The United States Consumer Price Index data for February aligned with expectations, with the core reading coming in at 5.5%. The report suggests that inflation is cooling at a moderate pace, and the market is now pricing anywhere from a pause to a 25 basis-point hike at the next Federal Open Market Committee meeting.
In contrast, the current inflation rate at 6% does remain much higher than the Federal Reserve’s long-term 2% goal. Thus, it may take some time for lagging sectors, such as shelter inflation, to bring down the overall rate gradually.
The banking sector remains volatile, but various Federal “bailouts” have effectively contained any contagion risk within regional banks. Moreover, energy prices are back to pre-pandemic levels, with the price of crude oil declining. The economy seems to be on the right track.
With that in mind, here are three stocks to buy for those expecting inflation to continue to fall from here.
|SWK||Stanley Black & Decker||$78.76|
Cooling inflation is solid news for Amazon’s (NASDAQ:AMZN) e-commerce business. Once consumers have room for more discretionary spending, e-commerce consumption will pick up. Indeed, Amazon is the leading player in this industry, and coupled with its fast-growing cloud segment, AMZN stock will likely deliver robust gains in a dis-inflationary environment.
The company’s CFO perfectly summarizes why inflation hits Amazon hard: “In our worldwide stores business, with the ongoing economic uncertainty, coupled with the continuation of inflationary pressures, customers remain cautious about their spending behavior. We saw them spend less on discretionary categories and shift to lower-priced items and value brands in categories like electronics. We also saw them continue to spend on everyday essentials, such as consumables, beauty, and softlines.”
Thus, with purchasing power coming back, Amazon can take its margins higher. Its current stock price, at less than $95 per share, is a bargain when you consider the potential profits it will generate in a few years.
Alphabet (NASDAQ:GOOG) is another business that has suffered under high inflation. Marketing is among the easiest expenses to cut back on when times are tough, and we have seen that happen over the past year. Almost all businesses felt the margin pinch, and started to cut back on expansion, with the focus shifting to profitability. These marketing cuts directly impacted Alphabet’s advertising business, which accounts for a massive 80.2% of its revenue.
Even worse, Microsoft (NASDAQ:MSFT) is contesting Google’s search dominance by integrating ChatGPT into its search engine. Google then made a blunder by rushing the release of Bard, and its share price took a dive.
Despite that, things are starting to look up for Alphabet. The ad market is beginning to show signs of stability as businesses recover. The Bing-ChatGPT integration also hasn’t meaningfully changed the status quo yet, as almost everyone is accustomed to using Google.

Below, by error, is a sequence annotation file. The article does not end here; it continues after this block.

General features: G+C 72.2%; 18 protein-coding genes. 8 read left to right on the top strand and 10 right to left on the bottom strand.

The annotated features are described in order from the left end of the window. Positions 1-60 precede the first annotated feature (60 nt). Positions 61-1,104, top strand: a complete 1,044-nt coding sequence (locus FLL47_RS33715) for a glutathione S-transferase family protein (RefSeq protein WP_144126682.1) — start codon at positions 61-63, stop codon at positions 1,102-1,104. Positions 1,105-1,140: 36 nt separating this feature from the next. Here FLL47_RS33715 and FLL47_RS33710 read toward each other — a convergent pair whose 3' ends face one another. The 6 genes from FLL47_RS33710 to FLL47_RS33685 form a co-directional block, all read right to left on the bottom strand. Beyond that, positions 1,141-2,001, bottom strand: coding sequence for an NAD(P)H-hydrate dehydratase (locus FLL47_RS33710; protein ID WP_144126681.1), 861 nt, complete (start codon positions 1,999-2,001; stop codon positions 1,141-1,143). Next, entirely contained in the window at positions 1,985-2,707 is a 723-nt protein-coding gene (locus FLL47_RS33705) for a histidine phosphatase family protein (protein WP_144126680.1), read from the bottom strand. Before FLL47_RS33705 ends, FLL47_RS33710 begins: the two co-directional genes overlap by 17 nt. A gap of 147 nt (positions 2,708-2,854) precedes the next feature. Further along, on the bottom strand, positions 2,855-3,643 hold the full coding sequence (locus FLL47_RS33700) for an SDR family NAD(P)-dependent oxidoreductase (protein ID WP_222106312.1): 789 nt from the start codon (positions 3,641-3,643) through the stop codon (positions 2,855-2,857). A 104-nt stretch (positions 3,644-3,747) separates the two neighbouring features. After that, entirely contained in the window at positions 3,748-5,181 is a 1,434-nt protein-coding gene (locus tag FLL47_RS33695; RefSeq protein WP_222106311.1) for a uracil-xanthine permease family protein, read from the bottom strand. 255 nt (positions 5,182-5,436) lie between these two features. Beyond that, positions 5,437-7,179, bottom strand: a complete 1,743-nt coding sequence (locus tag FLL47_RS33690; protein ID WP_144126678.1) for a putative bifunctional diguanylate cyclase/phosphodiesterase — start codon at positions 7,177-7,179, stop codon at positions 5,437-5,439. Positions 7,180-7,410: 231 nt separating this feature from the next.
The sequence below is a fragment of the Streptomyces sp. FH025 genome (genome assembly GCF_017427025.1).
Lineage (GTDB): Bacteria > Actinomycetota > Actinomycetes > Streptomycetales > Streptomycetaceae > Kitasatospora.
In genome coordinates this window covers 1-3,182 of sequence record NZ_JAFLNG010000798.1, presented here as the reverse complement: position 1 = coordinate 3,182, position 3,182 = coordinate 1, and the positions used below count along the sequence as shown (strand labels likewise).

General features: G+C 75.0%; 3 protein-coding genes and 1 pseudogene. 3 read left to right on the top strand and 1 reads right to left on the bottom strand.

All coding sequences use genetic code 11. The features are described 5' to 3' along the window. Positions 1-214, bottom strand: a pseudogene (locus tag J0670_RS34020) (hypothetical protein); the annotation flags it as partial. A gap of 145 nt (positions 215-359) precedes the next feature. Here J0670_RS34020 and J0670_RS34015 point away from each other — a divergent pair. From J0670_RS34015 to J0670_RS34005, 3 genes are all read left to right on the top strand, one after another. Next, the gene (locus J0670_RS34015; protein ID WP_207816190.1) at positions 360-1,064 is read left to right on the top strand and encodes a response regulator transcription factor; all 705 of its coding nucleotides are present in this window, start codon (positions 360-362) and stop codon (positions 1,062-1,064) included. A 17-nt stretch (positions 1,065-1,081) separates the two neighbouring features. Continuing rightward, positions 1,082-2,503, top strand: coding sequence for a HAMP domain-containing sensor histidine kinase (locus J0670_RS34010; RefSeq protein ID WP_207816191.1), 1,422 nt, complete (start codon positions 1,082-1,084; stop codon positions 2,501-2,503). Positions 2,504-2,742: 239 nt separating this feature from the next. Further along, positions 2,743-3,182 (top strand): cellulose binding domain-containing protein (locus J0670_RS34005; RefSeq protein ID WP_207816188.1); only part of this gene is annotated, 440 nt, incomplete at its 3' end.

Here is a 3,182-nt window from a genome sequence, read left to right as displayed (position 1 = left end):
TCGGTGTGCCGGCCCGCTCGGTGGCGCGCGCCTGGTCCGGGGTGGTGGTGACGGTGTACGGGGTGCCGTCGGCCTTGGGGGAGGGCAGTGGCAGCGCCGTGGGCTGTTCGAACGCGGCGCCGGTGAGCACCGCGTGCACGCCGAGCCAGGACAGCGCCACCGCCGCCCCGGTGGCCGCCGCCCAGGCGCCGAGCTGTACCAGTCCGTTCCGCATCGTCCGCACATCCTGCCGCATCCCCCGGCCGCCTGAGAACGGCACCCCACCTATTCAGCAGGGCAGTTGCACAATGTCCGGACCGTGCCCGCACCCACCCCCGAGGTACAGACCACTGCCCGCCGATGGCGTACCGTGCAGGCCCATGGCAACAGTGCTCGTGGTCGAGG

Furthermore, Alphabet is changing hands at a price-earnings ratio of 20-times. This is a once-in-a-decade opportunity to snap up the discounted stock before more businesses pump up the marketing spend.
Stanley Black & Decker (SWK)
Stanley Black & Decker (NYSE:SWK) is turning a corner after a 64%-plus decline from mid-2021 levels. The greatest news for the company is the decline in commodity price levels and the increase in infrastructure spending.
Inflation that has driven up commodity prices is a headache for the company. That’s because Stanley Black & Decker is a leader in manufacturing construction tools, a segment that has been booming of late due to the $1 trillion Bipartisan Infrastructure bill. However, with high raw material prices, Stanley Black & Decker could not maximize profitability in its tools business. It will be a completely different case in a few months as inflation cools.
“Our margins were significantly impacted by inflation, and when we chose to prioritize inventory reductions by lowering manufacturing production levels in this last four to five months of 2022, this was to allow us to generate solid free cash flow as we experienced in the fourth quarter. These negative profitability impacts resulted in a full year adjusted diluted earnings per share being down year-over-year to $4.62.”
For 2023, Stanley Black & Decker expects $500 million to $1 billion in free cash flow this year. Additionally, the company expects gross margins to improve to the mid-to-high 20% range from the current 20% level seen in the last two quarters of the year. The stock has significant upside potential considering its current price-earnings ratio of nearly 12-times.
Finally, it also has a 3.94% forward dividend yield with 55 consecutive years of dividend increases. There’s a lot to like about this potential beneficiary of declining inflation.
On the date of publication, Omor Ibne Ehsan did not have (either directly or indirectly) any positions in the securities mentioned in this article. The opinions expressed in this article are those of the writer, subject to the InvestorPlace.com Publishing Guidelines.